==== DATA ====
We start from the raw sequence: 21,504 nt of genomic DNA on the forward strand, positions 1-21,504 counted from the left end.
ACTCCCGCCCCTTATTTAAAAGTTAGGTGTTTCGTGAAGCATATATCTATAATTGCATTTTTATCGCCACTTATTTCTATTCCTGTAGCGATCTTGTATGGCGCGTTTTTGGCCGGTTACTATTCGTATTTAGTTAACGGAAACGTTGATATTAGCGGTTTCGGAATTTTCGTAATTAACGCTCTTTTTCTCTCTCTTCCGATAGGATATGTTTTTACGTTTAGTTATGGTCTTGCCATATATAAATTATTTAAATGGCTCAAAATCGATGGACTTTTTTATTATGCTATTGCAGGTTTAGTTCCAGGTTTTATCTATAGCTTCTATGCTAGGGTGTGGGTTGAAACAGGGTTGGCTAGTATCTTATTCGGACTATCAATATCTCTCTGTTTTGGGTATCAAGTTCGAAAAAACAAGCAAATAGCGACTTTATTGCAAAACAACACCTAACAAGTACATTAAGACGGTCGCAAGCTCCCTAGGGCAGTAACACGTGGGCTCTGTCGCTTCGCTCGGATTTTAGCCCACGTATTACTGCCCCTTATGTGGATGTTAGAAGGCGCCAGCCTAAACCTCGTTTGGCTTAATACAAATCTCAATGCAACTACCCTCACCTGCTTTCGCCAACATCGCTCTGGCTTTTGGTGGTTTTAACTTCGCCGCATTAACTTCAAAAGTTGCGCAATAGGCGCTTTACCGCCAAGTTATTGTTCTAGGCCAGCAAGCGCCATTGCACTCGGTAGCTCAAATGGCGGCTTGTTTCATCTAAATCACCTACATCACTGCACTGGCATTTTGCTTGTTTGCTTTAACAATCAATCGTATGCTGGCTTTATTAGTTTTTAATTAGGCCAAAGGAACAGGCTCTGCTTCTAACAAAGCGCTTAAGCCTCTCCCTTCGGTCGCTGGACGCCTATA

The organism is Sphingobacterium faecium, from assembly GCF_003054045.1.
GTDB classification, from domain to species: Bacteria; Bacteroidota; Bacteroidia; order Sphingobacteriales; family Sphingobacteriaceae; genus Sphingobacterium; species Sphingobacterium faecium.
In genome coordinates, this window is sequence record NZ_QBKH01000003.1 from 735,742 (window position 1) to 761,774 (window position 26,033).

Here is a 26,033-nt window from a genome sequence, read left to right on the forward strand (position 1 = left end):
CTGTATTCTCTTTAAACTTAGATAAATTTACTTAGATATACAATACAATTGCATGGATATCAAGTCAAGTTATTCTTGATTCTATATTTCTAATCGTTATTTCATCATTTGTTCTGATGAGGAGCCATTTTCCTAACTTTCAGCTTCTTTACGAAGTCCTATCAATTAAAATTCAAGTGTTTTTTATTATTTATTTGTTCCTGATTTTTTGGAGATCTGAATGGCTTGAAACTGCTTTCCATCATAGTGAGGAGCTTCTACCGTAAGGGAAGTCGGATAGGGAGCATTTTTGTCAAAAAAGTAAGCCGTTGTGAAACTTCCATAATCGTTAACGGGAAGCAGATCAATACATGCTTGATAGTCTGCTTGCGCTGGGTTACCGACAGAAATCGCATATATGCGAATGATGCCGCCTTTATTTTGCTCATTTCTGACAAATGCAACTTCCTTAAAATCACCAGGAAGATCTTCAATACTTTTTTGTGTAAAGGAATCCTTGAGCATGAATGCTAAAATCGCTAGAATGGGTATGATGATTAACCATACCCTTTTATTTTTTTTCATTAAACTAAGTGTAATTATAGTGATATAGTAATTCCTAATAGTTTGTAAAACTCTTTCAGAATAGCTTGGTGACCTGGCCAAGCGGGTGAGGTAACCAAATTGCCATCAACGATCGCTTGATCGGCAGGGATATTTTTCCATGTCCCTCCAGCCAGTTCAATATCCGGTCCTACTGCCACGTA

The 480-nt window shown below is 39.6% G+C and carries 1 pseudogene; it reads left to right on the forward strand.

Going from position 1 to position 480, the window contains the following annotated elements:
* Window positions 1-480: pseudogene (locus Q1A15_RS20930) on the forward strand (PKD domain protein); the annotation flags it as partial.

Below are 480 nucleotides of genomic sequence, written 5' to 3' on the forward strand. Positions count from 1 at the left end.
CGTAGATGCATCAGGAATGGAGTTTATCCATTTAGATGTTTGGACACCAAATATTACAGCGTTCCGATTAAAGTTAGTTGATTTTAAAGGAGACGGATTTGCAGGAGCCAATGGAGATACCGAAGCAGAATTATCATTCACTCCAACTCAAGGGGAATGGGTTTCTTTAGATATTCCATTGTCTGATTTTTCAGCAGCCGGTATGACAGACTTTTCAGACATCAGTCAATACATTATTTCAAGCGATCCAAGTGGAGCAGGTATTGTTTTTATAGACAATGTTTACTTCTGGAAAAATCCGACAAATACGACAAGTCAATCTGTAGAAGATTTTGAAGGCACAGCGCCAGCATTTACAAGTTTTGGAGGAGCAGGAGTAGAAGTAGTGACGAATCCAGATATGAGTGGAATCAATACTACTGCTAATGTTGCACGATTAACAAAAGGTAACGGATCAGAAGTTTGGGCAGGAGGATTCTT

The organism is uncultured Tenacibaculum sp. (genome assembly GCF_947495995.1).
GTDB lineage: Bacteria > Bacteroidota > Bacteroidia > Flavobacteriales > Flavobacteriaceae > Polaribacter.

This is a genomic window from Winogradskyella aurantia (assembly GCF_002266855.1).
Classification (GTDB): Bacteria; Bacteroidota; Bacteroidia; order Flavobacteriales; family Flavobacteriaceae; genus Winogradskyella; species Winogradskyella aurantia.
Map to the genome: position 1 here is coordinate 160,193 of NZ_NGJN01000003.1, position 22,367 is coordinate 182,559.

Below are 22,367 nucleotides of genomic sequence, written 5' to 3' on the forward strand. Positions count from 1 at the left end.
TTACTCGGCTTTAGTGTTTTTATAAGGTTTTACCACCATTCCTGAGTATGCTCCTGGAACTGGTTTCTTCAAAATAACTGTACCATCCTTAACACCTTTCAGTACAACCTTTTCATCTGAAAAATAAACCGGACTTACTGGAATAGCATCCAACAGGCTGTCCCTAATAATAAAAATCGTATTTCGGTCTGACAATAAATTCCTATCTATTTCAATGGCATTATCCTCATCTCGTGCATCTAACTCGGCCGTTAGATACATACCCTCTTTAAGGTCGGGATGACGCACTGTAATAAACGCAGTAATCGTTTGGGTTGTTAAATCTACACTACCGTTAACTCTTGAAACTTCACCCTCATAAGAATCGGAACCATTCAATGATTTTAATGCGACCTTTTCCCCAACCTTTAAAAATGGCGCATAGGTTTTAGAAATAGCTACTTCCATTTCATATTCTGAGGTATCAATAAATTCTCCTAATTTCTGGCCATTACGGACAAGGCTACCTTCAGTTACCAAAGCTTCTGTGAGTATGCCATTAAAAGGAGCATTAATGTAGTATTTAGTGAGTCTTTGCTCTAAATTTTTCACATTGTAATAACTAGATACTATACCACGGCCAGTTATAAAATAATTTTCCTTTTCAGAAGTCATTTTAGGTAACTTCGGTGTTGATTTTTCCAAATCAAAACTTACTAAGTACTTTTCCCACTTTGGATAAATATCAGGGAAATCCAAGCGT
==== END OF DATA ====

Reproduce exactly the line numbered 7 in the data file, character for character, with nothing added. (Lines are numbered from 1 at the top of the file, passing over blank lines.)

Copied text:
CTGTATTCTCTTTAAACTTAGATAAATTTACTTAGATATACAATACAATTGCATGGATATCAAGTCAAGTTATTCTTGATTCTATATTTCTAATCGTTATTTCATCATTTGTTCTGATGAGGAGCCATTTTCCTAACTTTCAGCTTCTTTACGAAGTCCTATCAATTAAAATTCAAGTGTTTTTTATTATTTATTTGTTCCTGATTTTTTGGAGATCTGAATGGCTTGAAACTGCTTTCCATCATAGTGAGGAGCTTCTACCGTAAGGGAAGTCGGATAGGGAGCATTTTTGTCAAAAAAGTAAGCCGTTGTGAAACTTCCATAATCGTTAACGGGAAGCAGATCAATACATGCTTGATAGTCTGCTTGCGCTGGGTTACCGACAGAAATCGCATATATGCGAATGATGCCGCCTTTATTTTGCTCATTTCTGACAAATGCAACTTCCTTAAAATCACCAGGAAGATCTTCAATACTTTTTTGTGTAAAGGAATCCTTGAGCATGAATGCTAAAATCGCTAGAATGGGTATGATGATTAACCATACCCTTTTATTTTTTTTCATTAAACTAAGTGTAATTATAGTGATATAGTAATTCCTAATAGTTTGTAAAACTCTTTCAGAATAGCTTGGTGACCTGGCCAAGCGGGTGAGGTAACCAAATTGCCATCAACGATCGCTTGATCGGCAGGGATATTTTTCCATGTCCCTCCAGCCAGTTCAATATCCGGTCCTACTGCCACGTA